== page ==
Lecture 1: Significance of the Question
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Some people feel that it is wrong to ask fundamental questions such as whether or not they trust the Bible. But if you never seriously ask the question, you will never be convinced that it really is true and trustworthy.
1. The world is asking (and attacking)
2. Your friends are asking (or they will)
3. You should be asking
4. You must be asking (Titus 1:9)
a. Hold firmly
b. Encourage others by sound doctrine
Course: Why I Trust My Bible
Lecture 1: Significance of the Question
This is the 1th lecture in the online series of lectures on Why I Trust My Bible by Dr Bill Mounce. Bill was a preaching pastor at a church in Spokane, WA, and prior to that a professor of New Testament and director of the Greek Program at Gordon-Conwell Theological Seminary. He also taught at Azusa Pacific University for ten years. He is the author of the bestselling Greek textbook, Basics of Biblical Greek, and many other resources. Bill was the New Testament chair of the English Standard Version translation of the Bible, and is now serving on the NIV translation committee. Bill and Robin have been married since 1983 and have three children.
1. The World is Asking (and Attacking)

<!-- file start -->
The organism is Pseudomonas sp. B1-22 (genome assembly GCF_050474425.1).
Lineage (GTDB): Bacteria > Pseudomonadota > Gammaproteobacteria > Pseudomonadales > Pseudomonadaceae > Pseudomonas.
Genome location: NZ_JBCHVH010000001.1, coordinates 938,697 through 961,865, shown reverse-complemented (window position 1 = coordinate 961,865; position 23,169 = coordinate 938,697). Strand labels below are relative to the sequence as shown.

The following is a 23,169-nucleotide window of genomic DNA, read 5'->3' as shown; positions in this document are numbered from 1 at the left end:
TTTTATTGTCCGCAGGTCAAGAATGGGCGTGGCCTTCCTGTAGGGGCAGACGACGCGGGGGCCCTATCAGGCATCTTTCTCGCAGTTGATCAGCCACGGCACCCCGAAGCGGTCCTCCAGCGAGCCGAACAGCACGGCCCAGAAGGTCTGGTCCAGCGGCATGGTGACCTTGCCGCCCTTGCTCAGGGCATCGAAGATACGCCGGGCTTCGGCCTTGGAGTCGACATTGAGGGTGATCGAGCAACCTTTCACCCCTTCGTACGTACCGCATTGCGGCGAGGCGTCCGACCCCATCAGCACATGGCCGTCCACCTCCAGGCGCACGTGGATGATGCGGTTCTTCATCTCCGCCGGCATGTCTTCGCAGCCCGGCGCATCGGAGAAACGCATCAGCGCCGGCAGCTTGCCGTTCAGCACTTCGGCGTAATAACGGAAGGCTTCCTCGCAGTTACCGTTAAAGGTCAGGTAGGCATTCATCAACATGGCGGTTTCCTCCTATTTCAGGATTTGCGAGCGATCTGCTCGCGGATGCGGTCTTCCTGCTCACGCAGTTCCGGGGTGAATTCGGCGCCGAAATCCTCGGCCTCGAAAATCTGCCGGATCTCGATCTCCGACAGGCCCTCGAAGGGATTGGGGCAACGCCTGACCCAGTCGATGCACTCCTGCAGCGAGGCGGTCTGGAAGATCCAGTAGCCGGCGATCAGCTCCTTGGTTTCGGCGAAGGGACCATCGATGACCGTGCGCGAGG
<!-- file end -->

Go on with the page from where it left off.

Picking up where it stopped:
I want to start with just a few opening comments to orient yourself to me and my own experiences and to the class on the issues we are going to be raising. I was initially trained as an academic and taught in college for ten years. I also taught in graduate school, seminary for about four years. What is interesting, as an academic and as a college teacher, this whole issue of my I trust my Bible was one of these paramount issues that kept coming up in class after class after class. So I have been talking about this for quite a while. In Seminary it was more helping future pastors know how to answer questions about this. But college was a very pivotal time for me with the issues why I trust my Bible. I moved into the pastorate again and as a pastor I had different kinds of questions about trusting the Bible; things like, is it real? Is it authentic? Did the Biblical writers get the story correct? Did the church alter it through the centuries? A lot of these questions as a pastor forced me to deal with a lot of these issues. I have also been a translator in a New Testament chair for ten years with the ESV and I am currently on the NIV committee. As a translator, one is also making decisions on whether this is the correct English word to use or not? Will it give someone the wrong idea or make someone believe or not believe the Bible. These are real issues that translators struggle with. Now I am president of bibletraining.org and it is my privilege and joy to be able to take all these experiences to produce these series of talks on why I trust my Bible.